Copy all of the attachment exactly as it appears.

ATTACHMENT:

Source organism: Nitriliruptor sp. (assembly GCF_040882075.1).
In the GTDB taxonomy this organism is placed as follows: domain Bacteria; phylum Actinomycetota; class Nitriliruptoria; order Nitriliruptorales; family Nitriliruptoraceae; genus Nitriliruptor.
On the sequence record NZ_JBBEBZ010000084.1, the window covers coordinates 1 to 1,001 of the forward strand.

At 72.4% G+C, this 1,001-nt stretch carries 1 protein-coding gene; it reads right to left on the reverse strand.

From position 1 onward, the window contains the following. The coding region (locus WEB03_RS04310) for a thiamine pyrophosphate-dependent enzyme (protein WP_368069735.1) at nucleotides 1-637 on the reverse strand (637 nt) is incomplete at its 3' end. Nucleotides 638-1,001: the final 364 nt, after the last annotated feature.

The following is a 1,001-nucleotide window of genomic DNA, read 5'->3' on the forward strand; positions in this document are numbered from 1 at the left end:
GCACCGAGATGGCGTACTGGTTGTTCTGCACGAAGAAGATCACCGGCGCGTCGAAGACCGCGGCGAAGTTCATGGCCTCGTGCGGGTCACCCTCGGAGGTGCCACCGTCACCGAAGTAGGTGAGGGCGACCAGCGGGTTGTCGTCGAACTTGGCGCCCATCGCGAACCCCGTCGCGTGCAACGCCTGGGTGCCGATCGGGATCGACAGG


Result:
Source organism: Nitriliruptor sp. (assembly GCF_040882075.1).
In the GTDB taxonomy this organism is placed as follows: domain Bacteria; phylum Actinomycetota; class Nitriliruptoria; order Nitriliruptorales; family Nitriliruptoraceae; genus Nitriliruptor.
On the sequence record NZ_JBBEBZ010000084.1, the window covers coordinates 1 to 1,001 of the forward strand.

At 72.4% G+C, this 1,001-nt stretch carries 1 protein-coding gene; it reads right to left on the reverse strand.

From position 1 onward, the window contains the following. The coding region (locus WEB03_RS04310) for a thiamine pyrophosphate-dependent enzyme (protein WP_368069735.1) at nucleotides 1-637 on the reverse strand (637 nt) is incomplete at its 3' end. Nucleotides 638-1,001: the final 364 nt, after the last annotated feature.

The following is a 1,001-nucleotide window of genomic DNA, read 5'->3' on the forward strand; positions in this document are numbered from 1 at the left end:
GCACCGAGATGGCGTACTGGTTGTTCTGCACGAAGAAGATCACCGGCGCGTCGAAGACCGCGGCGAAGTTCATGGCCTCGTGCGGGTCACCCTCGGAGGTGCCACCGTCACCGAAGTAGGTGAGGGCGACCAGCGGGTTGTCGTCGAACTTGGCGCCCATCGCGAACCCCGTCGCGTGCAACGCCTGGGTGCCGATCGGGATCGACAGG